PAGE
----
In a 2011 graduate course on “Gender, Race, and the Complexities of Science and Technology,” students were asked to add an annotated reference or resource (=person, organization…) to the evolving googledocs bibliography each week. (Annotations were to convey the article’s key points as well as its connection to the student’s own inquiries and interests.) The result is as follows: Continue reading
Biology says human life does not begin at conception. The sperm and the egg are already living, functioning, human entities. They are certainly not dead; nor are they non-human. Yuval Levin (“A Middle Ground for Stem Cells“) could, therefore, extend his “profound moral case” for equality to every sperm and every egg. In vitro fertilization gives most eggs a chance—a right?—to be fertilized and move into the next phase of living.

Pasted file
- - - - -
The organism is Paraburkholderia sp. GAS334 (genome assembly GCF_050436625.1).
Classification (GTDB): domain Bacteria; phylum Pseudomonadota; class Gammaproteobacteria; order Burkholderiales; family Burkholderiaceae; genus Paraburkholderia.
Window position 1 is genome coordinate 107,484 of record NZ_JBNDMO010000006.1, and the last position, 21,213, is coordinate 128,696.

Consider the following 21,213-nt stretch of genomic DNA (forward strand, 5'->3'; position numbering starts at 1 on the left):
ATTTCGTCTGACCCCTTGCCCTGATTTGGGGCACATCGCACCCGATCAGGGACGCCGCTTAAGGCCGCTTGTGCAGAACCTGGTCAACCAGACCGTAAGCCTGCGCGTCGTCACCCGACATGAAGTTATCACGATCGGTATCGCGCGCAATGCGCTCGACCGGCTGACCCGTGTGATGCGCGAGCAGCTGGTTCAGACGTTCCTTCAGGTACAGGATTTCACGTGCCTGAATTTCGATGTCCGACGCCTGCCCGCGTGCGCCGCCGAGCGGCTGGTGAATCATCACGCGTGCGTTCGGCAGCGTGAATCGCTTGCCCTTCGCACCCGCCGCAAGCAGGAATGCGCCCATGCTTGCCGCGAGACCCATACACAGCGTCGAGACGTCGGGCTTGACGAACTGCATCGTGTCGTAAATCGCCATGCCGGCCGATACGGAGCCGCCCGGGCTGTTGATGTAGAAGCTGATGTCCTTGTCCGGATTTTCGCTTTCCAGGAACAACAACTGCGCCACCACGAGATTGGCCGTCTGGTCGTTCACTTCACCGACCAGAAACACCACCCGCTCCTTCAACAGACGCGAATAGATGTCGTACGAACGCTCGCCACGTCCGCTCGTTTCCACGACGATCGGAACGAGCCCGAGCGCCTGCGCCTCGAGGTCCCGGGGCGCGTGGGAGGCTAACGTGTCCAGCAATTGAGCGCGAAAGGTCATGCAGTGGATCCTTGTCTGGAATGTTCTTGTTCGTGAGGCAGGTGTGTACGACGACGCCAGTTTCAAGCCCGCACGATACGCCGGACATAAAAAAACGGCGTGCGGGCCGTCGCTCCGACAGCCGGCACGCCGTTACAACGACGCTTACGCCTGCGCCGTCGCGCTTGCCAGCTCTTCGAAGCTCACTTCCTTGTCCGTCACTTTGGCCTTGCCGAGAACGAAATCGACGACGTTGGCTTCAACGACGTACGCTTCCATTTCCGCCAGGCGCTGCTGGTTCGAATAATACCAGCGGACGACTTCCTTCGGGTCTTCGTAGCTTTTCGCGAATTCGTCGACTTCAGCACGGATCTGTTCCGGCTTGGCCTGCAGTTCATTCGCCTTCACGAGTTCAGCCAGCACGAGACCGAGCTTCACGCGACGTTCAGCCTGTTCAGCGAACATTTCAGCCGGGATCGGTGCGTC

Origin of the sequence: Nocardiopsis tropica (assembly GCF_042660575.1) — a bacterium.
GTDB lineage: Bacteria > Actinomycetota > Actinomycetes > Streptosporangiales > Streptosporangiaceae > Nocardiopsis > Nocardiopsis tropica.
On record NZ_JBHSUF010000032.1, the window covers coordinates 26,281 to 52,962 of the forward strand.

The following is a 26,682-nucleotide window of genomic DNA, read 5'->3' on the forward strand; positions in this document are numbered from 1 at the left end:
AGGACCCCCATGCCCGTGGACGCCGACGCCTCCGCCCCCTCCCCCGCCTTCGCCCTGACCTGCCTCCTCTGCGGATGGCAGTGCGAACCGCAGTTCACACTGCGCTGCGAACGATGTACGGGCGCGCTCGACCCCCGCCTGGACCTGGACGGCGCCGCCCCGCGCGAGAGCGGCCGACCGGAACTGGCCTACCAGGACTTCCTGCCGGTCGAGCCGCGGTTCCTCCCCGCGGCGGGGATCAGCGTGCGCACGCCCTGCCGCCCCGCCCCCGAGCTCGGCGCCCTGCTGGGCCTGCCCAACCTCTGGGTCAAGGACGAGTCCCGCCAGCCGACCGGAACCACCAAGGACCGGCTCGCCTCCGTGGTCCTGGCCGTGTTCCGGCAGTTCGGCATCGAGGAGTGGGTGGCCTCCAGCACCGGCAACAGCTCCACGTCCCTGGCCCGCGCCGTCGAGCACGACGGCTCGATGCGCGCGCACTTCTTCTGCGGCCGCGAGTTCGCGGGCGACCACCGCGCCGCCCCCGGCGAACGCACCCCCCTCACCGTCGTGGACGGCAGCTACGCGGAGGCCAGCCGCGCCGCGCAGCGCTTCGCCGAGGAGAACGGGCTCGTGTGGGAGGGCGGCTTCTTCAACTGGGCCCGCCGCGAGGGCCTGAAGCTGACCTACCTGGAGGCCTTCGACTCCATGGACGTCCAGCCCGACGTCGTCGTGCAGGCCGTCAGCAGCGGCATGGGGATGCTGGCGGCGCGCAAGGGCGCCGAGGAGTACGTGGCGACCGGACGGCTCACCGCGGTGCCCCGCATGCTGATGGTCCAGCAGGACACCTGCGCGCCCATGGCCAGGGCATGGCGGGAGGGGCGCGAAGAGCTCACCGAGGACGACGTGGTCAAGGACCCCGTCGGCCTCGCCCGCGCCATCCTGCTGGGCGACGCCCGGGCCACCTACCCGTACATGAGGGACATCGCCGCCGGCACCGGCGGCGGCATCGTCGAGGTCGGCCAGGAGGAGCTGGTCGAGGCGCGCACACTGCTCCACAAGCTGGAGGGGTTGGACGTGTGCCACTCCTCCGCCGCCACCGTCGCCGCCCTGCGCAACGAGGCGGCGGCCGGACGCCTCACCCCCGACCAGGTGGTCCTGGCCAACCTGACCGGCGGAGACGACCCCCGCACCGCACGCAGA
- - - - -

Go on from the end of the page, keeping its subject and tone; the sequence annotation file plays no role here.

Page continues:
As a matter of public policy, this extension of Levin would require colossal interference in the menstrual lives of females. (And the right of every sperm to continue living-let’s not spell out what that would entail!) Society would then need to decide which women would then be implanted with those fertilized eggs—even in Levin’s “age of biotechnology” embryos need a women’s womb to develop until birth. And to decide who would then look after these human lives, given that every baby needs nurturing adults to grow and develop as a person…
I doubt that Levin wants the logic of his argument to be played out this way. But doing so exposes the political position taken by most people who oppose stem cell research on so-called moral grounds, namely, support for laws that subordinate the lives of women to the embryos they may not always choose to carry. No bioethical or “moral” considerations can make this position just.
(an unpublished letter to the editor in response to A Middle Ground for Stem Cells)